- I rarely salt the rim of my glasses, but it’s traditional. Why? Who knows, but it probably evolved from the custom of taking a lick of salt and bite of citrus (usually lime) when drinking a shot of tequila.
- The custom of drinking tequila with salt + citrus may have developed because some early tequilas were pretty vile tasting. David Embury, in The Fine Art of Mixing Drinks, recalls first drinking Mexican tequila during Prohibition in the US. The bouquet (if you could call it that) of the tequila resembled “a combination of overripe eggs and limburger cheese.” Embury theorizes that citrus juice (citric acid) and salt (sodium chloride) combine to form “a dilute hydrochloric acid.” It’s this substance that overcomes the “hydrogen sulphide (ripe egg) odor of the tequila prior to swallowing it.”
- Fortunately, today’s tequilas are pretty good quality, so such precautionary measures really aren’t necessary!
The History (or Mystery) of the Margarita
No one knows exactly how or where the Margarita was born. But that’s true of many cocktails; their origins often are not well documented.
Gary Regan in The Joy of Mixology summarizes several tales about the Margarita’s origin:
- Maybe Danny Negrete “created the drink for his girlfriend, Margarita,” in 1936 in Puebla, Mexico.
- Maybe bartender Johnnie Durlesser of Los Angles recreated the Margarita in the 1950s, having had it at some earlier point in Mexico.
- Maybe Margarita Sames of San Antonio, Texas created the drink for Nicky Hilton (of hotel fame; also owner of the restaurant where Johnnie Durlesser worked).
- Maybe it was created in Bertha’s Bar in Taxco, Texas around 1930.
- Maybe Danny Herrera created it in 1948 in Tijuana.
But one thing is clear: the Margarita is basically a “sour,” like the Whiskey Sour, the Sidecar, and the Classic Daiquiri. All these drinks are made with liquor + citrus (lemon or lime) + something sweet to temper the sourness of the citrus (simple syrup or triple sec).
Which leads us to another story about the drink’s origin. But first, some background: Today we call almost all mixed drinks “cocktails.” In the past, though, a cocktail was just one type of mixed drink. There were also cobblers, daisies, and many others — including sours. The daisy is actually a type of sour — one with just a bit of fizzy water added to the liquor + citrus + sweet trinity that is the foundation of today’s sours. (Add more fizzy water and the drink becomes a “Fizz.” As in, a Sloe Gin Fizz.) All of these drinks evolved as tastes changed. Heck, the original Martini was a sweet drink made with red (sweet) vermouth!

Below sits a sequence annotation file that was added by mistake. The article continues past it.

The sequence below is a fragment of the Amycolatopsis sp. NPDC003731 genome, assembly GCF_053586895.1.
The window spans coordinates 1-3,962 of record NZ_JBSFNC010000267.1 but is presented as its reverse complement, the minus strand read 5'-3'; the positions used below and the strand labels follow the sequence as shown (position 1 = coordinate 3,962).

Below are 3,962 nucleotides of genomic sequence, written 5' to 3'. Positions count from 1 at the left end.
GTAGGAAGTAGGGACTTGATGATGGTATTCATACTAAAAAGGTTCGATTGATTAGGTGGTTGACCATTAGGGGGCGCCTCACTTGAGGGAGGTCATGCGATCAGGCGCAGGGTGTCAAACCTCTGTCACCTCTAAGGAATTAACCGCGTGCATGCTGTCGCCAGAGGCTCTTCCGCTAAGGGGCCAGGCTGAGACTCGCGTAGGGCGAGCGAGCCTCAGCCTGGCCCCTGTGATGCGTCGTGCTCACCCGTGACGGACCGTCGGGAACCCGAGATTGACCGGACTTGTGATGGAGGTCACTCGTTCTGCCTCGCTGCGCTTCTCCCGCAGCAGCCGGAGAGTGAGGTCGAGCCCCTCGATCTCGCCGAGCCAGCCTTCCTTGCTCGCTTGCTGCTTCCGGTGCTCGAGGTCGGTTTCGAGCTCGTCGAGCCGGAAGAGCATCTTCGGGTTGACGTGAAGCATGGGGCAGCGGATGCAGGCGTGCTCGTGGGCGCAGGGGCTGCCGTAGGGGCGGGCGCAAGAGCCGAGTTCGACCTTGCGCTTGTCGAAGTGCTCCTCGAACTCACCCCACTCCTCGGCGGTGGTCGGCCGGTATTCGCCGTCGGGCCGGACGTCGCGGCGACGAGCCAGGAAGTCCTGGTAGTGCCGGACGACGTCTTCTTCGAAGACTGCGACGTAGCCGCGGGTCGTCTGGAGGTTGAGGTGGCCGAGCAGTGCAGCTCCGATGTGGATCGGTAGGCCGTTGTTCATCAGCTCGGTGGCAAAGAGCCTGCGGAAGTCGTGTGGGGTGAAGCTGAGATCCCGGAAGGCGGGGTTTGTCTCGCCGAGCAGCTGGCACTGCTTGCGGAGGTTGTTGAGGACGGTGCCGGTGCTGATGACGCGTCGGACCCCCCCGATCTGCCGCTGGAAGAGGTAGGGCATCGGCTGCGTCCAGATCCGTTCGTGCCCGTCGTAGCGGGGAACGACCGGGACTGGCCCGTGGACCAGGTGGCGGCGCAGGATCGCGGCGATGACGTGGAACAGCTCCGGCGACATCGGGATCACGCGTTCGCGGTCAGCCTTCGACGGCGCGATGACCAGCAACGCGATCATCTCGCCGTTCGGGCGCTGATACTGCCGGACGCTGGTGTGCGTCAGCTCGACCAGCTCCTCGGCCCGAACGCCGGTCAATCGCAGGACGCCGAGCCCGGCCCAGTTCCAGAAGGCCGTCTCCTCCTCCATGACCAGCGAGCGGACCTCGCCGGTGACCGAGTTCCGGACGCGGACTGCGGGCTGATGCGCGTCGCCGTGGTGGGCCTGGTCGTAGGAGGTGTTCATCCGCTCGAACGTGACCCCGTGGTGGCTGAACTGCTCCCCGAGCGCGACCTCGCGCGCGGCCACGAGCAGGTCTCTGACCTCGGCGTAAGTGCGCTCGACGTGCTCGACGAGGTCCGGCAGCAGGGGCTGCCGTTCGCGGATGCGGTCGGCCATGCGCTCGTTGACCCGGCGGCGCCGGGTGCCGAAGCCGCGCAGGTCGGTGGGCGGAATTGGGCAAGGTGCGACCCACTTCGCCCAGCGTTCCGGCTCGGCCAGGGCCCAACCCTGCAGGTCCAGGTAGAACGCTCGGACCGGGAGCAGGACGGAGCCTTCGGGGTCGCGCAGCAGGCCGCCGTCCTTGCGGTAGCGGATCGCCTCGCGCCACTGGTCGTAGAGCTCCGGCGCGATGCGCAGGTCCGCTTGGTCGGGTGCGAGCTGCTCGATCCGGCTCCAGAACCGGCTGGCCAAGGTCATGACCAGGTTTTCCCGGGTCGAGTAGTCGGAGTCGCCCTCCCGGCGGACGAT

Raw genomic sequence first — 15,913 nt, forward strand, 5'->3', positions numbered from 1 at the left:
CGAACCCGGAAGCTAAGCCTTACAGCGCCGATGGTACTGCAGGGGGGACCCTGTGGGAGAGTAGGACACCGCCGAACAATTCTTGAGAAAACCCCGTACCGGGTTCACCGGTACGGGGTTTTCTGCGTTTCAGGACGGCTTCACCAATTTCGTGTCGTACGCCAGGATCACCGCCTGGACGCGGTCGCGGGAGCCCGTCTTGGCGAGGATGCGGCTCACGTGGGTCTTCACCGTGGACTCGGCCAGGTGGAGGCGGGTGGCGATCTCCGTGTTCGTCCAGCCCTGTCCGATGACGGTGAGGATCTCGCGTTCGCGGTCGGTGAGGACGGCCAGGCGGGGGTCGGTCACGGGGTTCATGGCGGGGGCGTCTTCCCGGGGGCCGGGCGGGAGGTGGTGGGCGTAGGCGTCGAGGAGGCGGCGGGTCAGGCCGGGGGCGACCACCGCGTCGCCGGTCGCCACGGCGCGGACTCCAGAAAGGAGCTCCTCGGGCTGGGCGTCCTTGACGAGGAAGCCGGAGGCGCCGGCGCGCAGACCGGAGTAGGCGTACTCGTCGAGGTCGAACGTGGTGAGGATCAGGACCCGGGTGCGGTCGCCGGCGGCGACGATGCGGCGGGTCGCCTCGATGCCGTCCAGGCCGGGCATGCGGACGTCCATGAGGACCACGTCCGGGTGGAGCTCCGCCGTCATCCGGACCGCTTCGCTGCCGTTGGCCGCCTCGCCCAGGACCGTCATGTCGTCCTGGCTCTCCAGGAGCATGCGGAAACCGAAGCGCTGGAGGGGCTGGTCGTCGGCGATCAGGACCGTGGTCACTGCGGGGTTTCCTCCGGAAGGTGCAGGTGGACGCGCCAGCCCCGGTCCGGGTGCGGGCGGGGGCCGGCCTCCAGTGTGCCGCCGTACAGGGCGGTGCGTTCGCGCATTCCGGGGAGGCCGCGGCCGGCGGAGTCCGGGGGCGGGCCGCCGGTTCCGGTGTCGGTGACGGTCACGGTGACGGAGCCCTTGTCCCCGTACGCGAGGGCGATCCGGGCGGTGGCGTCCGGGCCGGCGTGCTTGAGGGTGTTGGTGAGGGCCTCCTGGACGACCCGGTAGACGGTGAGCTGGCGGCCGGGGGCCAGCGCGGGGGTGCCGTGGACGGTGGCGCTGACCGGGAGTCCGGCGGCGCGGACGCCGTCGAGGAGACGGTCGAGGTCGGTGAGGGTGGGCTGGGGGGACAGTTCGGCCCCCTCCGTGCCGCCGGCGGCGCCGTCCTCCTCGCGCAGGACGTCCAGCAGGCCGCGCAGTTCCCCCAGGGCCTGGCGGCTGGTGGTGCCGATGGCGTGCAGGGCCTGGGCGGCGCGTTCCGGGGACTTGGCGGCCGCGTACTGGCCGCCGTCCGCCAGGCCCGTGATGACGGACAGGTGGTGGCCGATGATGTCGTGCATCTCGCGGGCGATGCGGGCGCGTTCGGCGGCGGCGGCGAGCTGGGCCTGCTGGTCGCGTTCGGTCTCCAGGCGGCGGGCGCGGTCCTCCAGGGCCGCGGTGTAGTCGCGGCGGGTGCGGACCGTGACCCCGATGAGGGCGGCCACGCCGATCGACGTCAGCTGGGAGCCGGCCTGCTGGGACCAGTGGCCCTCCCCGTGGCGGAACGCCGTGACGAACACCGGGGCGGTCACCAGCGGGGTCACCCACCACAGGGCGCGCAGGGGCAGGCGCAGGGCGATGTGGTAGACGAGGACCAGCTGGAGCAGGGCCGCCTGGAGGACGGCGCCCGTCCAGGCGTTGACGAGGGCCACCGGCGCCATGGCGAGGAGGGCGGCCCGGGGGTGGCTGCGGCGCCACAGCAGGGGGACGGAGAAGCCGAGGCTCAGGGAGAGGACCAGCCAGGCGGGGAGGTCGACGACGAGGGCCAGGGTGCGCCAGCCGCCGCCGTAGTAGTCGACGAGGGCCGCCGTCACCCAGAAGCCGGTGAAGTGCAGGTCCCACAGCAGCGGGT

Why is this relevant to Margarita history? Because, as David Wondrich (cocktail historian extraordinaire) tells us in his book Imbibe!, several “tequila daisies” became popular in Mexico during the 1920s and 30s. One that was made with grenadine evolved into what we now call the Tequila Sunrise.
But there was another daisy made with tequila — one that was perhaps even better known, and may have made its first US appearance in Syracuse, New York in 1936. This daisy consisted of tequila, lime juice, and orange liqueur (triple sec). Maybe it had just a bit of fizzy water, or maybe not.
Anyway, it sounds like a Margarita, no? And that’s what people were probably calling it, because the Spanish word for “daisy” is “margarita.” So if thirsty people in Syracuse were ordering this drink by its Spanish name, they would be asking for something along the lines of El Tequila Margarita.
What a mouthful! Why not just say “Margarita” for short? Which may be how people attached the name Margarita to this particular drink.
Happy Cinco de Mayo
“So,” said Mrs. Kitchen Riffs, “the bottom line is nobody knows anything definitive about the origin of the Margarita. They don’t even know if it originated in Mexico!”
“No,” I said, upending my glass to get those last few precious drops. “But does it really matter?
After all, many of our best-known Mexican/Tex-Mex dishes aren’t “authentic,” as we noted when discussing Tacos. And Cinco de Mayo is celebrated much more enthusiastically in the US than south of the border.
“I mainly care about whether a drink tastes good,” said Mrs K R, emptying her glass. “Which Margaritas definitely do.” She eyed the tequila bottle.
I took the hint. “Another?” I said as I reached for the cocktail shaker.
“Well, OK. Twist my arm. Say, what was the ratio of the one we just had?”
“Let’s try it this time with 3:2:2. Research, you know. You owe it to your readers.”
Correct, as always. Happy Cinco de Mayo!